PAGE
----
3. Build more budgets. Build at least two others. One could be a worst-case scenario. Again, to visit the ski business, perhaps there’s a historically low amount of snow and people cancel their lodge reservations. The converse is that the snow season lasts an extra month and you generate additional revenue. Have a plan for what to do with that.

Related: 3 Ways to Shore Up Your Business Finances in a Tight Economy

Planning is the key

Because a business can’t rely on roughly the same income every month, it needs to be on top of all related expenses and be ready with a plan. You can move some activities to the off-season. That’s a good time for employee training or your budgeting process. The off-season is also a good time to make plans for advertising. Rates may be lower, and advertisers will be happy to have their future slots sold.

If you hire employees, make yourself familiar with IRS Form 941 for seasonal employers. This is how a seasonal employer reports income taxes, Social Security tax or Medicare tax withheld from employee’s paychecks and pays the employer’s portion of Social Security or Medicare tax.

If there are one or more quarters during the year that you won’t have employees, you won’t have to file for that quarter. Just remember to check the “seasonal employer” box on Form 941 for every quarter that you do file.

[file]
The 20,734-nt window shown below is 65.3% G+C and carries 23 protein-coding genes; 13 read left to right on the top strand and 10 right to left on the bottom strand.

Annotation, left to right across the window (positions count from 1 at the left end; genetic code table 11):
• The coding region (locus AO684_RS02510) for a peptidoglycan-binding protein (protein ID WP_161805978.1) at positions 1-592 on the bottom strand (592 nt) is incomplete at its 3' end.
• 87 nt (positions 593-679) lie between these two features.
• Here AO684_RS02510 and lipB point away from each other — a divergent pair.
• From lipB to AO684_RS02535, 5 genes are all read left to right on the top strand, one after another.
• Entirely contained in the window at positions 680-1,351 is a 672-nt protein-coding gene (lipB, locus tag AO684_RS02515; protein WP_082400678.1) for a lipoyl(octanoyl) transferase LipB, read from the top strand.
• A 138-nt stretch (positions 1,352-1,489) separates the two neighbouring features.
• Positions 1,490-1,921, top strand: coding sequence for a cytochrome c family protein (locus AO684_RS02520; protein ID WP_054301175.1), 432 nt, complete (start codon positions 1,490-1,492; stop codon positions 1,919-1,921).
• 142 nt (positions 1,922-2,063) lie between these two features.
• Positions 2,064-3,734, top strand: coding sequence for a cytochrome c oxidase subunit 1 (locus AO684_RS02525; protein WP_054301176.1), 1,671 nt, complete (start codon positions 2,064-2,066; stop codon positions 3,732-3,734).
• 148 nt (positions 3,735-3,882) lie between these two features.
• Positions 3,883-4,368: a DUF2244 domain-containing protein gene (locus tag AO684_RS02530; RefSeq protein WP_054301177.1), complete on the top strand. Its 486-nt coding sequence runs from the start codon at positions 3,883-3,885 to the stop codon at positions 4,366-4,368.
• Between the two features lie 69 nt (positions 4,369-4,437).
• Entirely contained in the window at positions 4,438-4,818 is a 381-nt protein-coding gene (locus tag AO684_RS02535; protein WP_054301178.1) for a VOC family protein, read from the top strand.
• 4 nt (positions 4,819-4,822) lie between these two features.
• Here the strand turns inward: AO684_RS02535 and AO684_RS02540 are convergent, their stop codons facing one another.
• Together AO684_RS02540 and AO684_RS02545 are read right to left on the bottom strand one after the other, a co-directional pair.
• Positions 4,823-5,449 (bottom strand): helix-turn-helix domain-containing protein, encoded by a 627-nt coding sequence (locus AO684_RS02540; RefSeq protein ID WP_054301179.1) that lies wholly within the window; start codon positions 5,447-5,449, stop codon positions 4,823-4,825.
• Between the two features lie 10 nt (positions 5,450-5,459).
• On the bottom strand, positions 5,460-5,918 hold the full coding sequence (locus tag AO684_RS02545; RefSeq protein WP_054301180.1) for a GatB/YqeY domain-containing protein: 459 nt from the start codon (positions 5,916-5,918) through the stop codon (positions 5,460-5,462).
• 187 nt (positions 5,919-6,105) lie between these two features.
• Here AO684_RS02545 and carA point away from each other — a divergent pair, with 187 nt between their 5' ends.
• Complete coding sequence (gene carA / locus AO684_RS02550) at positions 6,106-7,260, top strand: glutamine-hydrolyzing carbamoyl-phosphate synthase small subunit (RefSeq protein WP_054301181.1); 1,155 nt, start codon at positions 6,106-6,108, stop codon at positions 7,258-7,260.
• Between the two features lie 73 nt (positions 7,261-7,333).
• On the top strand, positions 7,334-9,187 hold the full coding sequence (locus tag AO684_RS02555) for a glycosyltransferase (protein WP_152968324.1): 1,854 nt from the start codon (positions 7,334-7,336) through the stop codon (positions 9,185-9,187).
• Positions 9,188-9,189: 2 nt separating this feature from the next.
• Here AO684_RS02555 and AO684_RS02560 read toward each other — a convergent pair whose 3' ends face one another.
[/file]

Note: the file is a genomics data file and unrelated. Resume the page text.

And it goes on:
Related: The Basics of Using Credit Cards to Fund Your New Business

A Document Management System (DMS) helps order things in season and out

Document management systems capture all relevant financial data, read them through optical character recognition (OCR) and store the data in the cloud. Users can manipulate the data from their desktop or their mobile device on the road.

Use a DMS to:

  1. Streamline financial record-keeping processes. Working with your data will be faster and more clear because you won’t need to paw through folders.
  2. Improve organization and accessibility of financial documents. Your receipts will be easily available in your stored files. A good DMS will automatically assign your receipts, invoices and statements to the correct category.
  3. Reduce the risk of errors. OCR captures data accurately, avoiding incorrectly entering information.
  4. Monitor cash flow trends, compare revenue, expenses between seasons and make data-driven decisions.
  5. Working during downtime or time away from your desk by taking advantage of cloud access to data.
  6. Create and adjust budgets with stored financial records.
  7. Generate financial reports with stored financial records. Use these to make key decisions such as when to open, when to acquire new equipment and when to hire.
  8. Tracking payments on your invoices. Once entered into the DMS, utilize reminders to reach out to customers for prompt payment.
  9. Integrate with your tax accountant. They’ll appreciate digital records instead of a box of receipts. That will also mean reduced billable time.

To make your seasonal business succeed so that you can enjoy the benefits of a low-pressure slow season, take the time to be accurate. That will ensure you know what needs to be paid when cash flow isn’t coming in.